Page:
ABOARD USS BOXER -- Deep into their workup cycle, Marines and Sailors of the 15th Marine Expeditionary Unit find themselves making more and more trips to the medical office for vaccinations.
Despite the moans and groans often heard from Marines when their name is called by a corpsman, they know each shot is ultimately for their own good and could very likely end up saving their life.
From week one in boot camp, Marines received their first dose of shots and from there the process just never seems to end.
But Hospital Corpsman First Class John C. Jucutan, the 15th MEU’s assistant medical planner, assures us that it is not only necessary but very beneficial.
Jucutan said that for all of the vaccinations given, it is not just some far out precaution, but because there is a fairly reasonable chance of service members contracting those viruses during a deployment.
The Japanese Encephalitis Virus (JEV) vaccination, a virus that causes swelling in the brain and is often contracted through dust, is only one of the vaccines required for deployment to the Western Pacific.
According to Jucutan, there have been approximately five reported cases of American troops contracting JEV while deployed to Japan.
Most of them happened when Marines went on hikes where dust is kicked up and inhaled by the Marines.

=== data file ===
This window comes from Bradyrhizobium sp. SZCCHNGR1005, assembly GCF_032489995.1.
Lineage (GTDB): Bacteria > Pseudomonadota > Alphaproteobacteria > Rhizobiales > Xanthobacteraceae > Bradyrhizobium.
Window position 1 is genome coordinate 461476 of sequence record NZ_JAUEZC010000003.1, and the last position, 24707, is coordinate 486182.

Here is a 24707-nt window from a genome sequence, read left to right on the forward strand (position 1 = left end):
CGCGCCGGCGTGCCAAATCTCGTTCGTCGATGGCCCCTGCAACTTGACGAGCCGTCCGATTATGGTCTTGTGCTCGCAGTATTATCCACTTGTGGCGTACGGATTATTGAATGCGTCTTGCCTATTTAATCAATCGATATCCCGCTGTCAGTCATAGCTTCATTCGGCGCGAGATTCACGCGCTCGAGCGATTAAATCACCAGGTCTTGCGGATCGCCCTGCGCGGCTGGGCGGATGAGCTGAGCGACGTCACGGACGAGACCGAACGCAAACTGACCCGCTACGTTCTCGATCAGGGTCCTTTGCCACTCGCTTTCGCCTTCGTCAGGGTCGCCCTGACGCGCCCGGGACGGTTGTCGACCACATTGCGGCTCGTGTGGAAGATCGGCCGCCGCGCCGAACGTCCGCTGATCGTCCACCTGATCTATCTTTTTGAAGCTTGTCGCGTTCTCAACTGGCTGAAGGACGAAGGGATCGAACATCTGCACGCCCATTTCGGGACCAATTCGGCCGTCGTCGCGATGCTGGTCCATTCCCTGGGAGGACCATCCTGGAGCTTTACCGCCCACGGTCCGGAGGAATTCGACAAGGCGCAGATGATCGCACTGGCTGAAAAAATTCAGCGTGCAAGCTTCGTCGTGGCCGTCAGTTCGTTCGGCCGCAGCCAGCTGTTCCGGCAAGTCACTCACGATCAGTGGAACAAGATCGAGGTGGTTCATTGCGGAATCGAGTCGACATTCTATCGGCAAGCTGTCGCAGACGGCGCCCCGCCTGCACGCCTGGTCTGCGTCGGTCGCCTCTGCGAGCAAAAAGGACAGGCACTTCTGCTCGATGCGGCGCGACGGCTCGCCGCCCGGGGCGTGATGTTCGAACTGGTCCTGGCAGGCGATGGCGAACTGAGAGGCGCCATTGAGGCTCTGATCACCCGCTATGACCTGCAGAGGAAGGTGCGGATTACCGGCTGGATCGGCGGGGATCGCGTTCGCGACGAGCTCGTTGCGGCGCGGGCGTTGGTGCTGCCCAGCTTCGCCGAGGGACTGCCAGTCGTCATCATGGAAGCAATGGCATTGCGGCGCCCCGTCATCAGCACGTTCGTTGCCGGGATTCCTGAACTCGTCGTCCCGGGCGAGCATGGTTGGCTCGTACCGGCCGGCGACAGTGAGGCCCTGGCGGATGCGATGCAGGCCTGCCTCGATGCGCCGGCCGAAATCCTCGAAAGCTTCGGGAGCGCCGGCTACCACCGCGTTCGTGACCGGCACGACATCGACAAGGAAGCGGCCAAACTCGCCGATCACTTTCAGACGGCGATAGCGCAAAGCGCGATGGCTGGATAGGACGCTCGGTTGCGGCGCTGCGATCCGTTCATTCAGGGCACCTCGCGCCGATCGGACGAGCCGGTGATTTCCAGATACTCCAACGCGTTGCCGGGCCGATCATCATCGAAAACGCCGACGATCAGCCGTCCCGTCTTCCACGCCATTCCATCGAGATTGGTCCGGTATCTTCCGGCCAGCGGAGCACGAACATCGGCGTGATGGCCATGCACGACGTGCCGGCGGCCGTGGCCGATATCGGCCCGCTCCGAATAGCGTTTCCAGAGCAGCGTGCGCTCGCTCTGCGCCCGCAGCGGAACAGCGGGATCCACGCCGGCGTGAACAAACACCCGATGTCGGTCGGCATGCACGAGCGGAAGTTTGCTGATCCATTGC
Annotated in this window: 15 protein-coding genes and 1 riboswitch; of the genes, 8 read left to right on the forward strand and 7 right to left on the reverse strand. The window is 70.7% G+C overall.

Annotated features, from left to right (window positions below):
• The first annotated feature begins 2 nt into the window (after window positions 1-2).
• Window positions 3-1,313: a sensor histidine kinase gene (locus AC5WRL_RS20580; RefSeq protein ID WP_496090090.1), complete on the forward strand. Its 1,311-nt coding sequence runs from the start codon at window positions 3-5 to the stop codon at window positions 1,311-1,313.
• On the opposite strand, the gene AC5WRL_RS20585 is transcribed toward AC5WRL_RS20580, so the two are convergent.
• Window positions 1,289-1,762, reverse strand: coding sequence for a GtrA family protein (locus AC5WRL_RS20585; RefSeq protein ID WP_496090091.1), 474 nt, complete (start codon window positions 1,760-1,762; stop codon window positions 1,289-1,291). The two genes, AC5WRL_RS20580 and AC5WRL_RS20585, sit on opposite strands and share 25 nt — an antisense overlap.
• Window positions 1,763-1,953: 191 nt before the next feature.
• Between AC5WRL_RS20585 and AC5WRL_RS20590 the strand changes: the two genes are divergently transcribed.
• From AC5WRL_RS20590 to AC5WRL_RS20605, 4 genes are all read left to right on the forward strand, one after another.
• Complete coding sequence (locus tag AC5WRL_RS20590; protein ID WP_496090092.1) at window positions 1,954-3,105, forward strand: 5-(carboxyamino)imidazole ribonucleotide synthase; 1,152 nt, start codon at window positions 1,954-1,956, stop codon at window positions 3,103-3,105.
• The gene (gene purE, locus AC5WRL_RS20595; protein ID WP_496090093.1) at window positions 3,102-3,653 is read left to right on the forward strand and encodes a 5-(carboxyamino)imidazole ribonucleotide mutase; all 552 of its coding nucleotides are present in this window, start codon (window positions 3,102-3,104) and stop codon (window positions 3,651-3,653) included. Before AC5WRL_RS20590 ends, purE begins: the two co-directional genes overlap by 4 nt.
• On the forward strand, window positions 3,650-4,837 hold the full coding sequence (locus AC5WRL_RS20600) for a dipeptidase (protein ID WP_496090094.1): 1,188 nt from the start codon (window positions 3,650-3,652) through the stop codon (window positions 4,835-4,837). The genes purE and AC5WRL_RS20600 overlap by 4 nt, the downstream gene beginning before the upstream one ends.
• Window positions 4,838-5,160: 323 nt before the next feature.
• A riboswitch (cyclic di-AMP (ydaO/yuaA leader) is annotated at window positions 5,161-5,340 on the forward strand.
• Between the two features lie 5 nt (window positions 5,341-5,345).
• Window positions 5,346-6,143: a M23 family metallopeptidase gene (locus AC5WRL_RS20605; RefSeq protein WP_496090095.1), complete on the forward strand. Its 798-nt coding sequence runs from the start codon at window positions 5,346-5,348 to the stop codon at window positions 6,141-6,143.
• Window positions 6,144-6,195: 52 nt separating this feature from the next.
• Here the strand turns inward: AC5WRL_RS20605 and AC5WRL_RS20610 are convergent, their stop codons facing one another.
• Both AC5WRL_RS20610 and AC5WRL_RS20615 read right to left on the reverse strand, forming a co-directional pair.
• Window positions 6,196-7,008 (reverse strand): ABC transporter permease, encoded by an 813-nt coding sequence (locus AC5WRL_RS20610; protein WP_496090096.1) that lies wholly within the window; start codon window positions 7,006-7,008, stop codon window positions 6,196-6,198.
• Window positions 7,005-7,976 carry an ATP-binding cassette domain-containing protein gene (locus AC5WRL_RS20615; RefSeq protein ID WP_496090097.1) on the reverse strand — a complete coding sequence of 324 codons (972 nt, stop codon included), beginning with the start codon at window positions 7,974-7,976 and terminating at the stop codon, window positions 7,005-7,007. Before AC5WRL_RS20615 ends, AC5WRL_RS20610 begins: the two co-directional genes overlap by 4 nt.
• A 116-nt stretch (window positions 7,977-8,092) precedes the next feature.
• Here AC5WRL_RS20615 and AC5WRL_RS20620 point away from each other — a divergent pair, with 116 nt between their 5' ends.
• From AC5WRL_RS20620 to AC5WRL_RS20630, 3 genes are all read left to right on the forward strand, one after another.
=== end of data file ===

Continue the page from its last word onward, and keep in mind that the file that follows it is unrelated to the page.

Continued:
After the hike, they complain of symptoms symptoms such as headaches and double vision which are caused by the swelling of the brain.
“We aren’t just giving these vaccines because of the possibility of service members naturally contracting these viruses,” said Jucutan. “These vaccines are also to protect against the threat of these viruses being used as biological warfare.”
Jucutan said that the Anthrax vaccination has been given throughout the United States since the 1970s but was only recently introduced as a standard vaccine in the military when it was recognized as a threat after the September 11 terrorist attacks.
Another of the major vaccinations given to 15th MEU Marines and Sailors before deployment is small pox.
For the small pox vaccination, service members are injected with the live virus that actually turns into a small pox sore on their arm. The dose is intended to be small enough for each person’s immune system to build up a strong defense against the virus.
“Once your immune system has adjusted to the vaccine, you could basically walk into a ‘small pox cave’ and be completely immune to the virus,” said Jucutan.
One expected stop during the 15th MEU’s upcoming deployment is India. Jucutan said that according to studies, India has a high reported number of cases, which means increased exposure, hence the higher chance of it being contracted.
“We try to vaccinate all military members when we know we are going to India or any other third-world countries,” said Jucutan.
The Marines and Sailors who were part of the 15th MEU during deployment in late 2004 found out first hand how much each vaccine may come into play when they became the first major unit to assist in Operation Unified Assistance after a tsunami devastated Indonesia, killing more that 250,000 people.
The spread of disease became a major concern during the humanitarian effort and all service members that had the possibility of going ashore were given medical attention to help prevent Malaria and other diseases.
So despite the pain and discomfort each shot may bring, Marines and sailors of the 15th MEU know that a little pain now is better than the pain and discomfort that may result down the road without the vaccination.